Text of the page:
Second, we reject Mr. Eberstadt’s assertion that concern about the longer-term development dimensions of the food problem distracts attention from the immediate welfare problem of the desperately hungry. Had Mr. Eberstadt read our book, he would have seen that we ascribe even the larger dimension of the food-deficit problem in developing countries to the prevalence of poverty and not to the Malthusian specter of inadequate global food supplies. We estimate this deficit to be on the order of 4 percent of current world cereal production.

Third, the question of what constitutes a food intake at which the average person should be classified as being desperately hungry, moderately hungry, or functioning at less than his optimum capacity should be resolved by nutrition experts, not by ideologists of any persuasion. (The issues will be addressed at a meeting of experts this fall in Rome.)

All in all, Mr. Eberstadt’s article is a vivid illustration of the misguided judgments which can afflict an author overzealous about differentiating his intellectual product from everyone else’s. If progress on eliminating hunger is unsatisfactorily slow, perhaps the fault lies less with “hallucinatory ideas about the causes of hunger,” as he suggests, than with an inadequate political resolve and an insufficient commitment of resources. Policy-makers may not know enough about the hunger problem to devise thoroughly effective solutions, but Mr. Eberstadt’s implied contention that it persists because they subscribe to ideologies and rhetoric of fringe groups on the far Left and Right is way off the mark.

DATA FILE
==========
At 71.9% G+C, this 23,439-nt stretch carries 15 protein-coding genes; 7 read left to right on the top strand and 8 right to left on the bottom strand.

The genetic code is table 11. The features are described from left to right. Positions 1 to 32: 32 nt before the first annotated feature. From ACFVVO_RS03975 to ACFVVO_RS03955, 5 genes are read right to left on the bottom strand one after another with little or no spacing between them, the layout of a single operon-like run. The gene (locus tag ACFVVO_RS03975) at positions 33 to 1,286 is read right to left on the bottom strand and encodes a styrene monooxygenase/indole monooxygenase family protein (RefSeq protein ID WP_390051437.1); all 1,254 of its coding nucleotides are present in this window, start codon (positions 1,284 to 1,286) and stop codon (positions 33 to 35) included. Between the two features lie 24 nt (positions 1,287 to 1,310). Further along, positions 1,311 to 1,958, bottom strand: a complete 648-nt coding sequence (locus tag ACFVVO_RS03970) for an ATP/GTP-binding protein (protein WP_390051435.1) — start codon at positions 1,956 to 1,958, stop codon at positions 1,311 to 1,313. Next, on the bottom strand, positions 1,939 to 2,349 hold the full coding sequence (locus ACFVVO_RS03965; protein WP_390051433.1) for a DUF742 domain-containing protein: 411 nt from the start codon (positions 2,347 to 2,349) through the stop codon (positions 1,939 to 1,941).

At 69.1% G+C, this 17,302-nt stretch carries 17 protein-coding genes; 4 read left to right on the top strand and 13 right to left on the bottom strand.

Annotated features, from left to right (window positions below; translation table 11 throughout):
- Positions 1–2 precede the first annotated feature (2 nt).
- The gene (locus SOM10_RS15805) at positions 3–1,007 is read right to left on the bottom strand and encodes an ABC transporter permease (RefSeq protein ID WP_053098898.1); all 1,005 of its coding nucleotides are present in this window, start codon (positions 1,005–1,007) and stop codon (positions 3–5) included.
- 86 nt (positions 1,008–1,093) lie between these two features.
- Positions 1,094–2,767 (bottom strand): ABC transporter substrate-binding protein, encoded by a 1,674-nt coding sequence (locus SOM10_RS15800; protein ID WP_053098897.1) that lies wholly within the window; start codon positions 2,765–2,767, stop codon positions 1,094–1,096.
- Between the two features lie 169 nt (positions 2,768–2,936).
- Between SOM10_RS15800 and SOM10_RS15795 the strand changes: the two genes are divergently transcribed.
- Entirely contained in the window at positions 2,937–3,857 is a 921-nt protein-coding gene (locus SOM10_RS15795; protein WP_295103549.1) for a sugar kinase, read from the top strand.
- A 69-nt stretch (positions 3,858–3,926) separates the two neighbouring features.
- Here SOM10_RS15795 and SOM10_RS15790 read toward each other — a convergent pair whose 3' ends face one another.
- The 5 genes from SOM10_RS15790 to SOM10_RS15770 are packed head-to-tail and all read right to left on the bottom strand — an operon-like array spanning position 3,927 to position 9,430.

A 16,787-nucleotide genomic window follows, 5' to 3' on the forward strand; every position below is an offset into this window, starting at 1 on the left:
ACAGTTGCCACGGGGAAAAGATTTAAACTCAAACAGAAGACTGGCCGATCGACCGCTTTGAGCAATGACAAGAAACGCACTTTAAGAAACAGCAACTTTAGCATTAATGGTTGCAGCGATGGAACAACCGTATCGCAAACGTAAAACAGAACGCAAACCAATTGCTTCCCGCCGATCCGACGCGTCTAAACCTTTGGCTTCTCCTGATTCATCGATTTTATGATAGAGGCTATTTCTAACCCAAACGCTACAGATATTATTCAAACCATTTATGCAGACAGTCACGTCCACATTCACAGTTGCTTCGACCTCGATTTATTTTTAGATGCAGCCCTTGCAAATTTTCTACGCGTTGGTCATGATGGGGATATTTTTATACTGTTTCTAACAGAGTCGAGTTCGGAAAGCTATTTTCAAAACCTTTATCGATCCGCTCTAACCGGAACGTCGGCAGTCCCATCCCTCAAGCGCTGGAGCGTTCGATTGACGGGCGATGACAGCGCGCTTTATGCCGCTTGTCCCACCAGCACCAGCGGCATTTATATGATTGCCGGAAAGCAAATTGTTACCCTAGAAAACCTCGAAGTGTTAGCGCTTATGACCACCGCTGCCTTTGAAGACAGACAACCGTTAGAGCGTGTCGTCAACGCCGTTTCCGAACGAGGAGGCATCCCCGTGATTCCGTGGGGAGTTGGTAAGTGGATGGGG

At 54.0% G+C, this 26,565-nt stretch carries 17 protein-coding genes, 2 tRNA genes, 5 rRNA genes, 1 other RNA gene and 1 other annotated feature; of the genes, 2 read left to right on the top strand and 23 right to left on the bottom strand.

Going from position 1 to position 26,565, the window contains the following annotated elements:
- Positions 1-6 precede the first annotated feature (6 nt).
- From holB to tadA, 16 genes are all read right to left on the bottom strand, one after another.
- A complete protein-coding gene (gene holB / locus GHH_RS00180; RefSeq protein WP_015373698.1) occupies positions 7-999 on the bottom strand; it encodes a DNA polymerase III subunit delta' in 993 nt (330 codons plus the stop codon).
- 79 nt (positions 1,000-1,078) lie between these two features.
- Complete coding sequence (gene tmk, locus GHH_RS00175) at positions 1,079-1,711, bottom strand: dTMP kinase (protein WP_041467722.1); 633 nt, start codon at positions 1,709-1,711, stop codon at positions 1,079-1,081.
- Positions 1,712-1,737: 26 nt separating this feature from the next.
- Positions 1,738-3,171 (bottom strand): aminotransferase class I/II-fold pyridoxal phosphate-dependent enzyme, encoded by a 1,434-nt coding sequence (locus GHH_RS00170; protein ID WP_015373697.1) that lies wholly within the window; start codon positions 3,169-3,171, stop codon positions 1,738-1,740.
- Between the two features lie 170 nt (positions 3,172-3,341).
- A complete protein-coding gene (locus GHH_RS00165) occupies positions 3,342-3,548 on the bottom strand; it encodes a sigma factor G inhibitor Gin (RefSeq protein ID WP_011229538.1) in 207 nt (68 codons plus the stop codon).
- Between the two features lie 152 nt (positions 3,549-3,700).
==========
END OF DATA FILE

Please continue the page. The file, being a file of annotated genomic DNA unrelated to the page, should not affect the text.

Shlomo Reutlinger
Marcelo Selowsky

Washington, D.C.

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To the Editor:

I am heartened and pleased by much of Nick Eberstadt’s article, which illuminates many of the fallacies underlying a lot of the current thinking on development policy. It is especially good to read his critique of the urban bias of so much development theory. Still, Mr. Eberstadt demonstrates a less than complete mastery of the subject. In boosting “rural industrialization,” he writes that Japan, Taiwan, and South Korea “attest to the crucial role that rural industrialization plays in the acceleration of economic growth and the elimination of hunger.” But Mr. Eberstadt fails to point out that these nations secured much of their capital for expansion and the elimination of hunger only after establishing a stable agricultural and rural system based upon far-reaching land reform. In each case a major commitment was made to a program which, to paraphrase Dr. Sun Yat-sen, gave the land to the tillers. Through land reform, income which normally would have gone to a few rich landlords was diverted into the hands of the peasants. Without land reform, peasant incomes would have remained at the subsistence level, little surplus food would have been produced, and internal capital formation would have been all but impossible.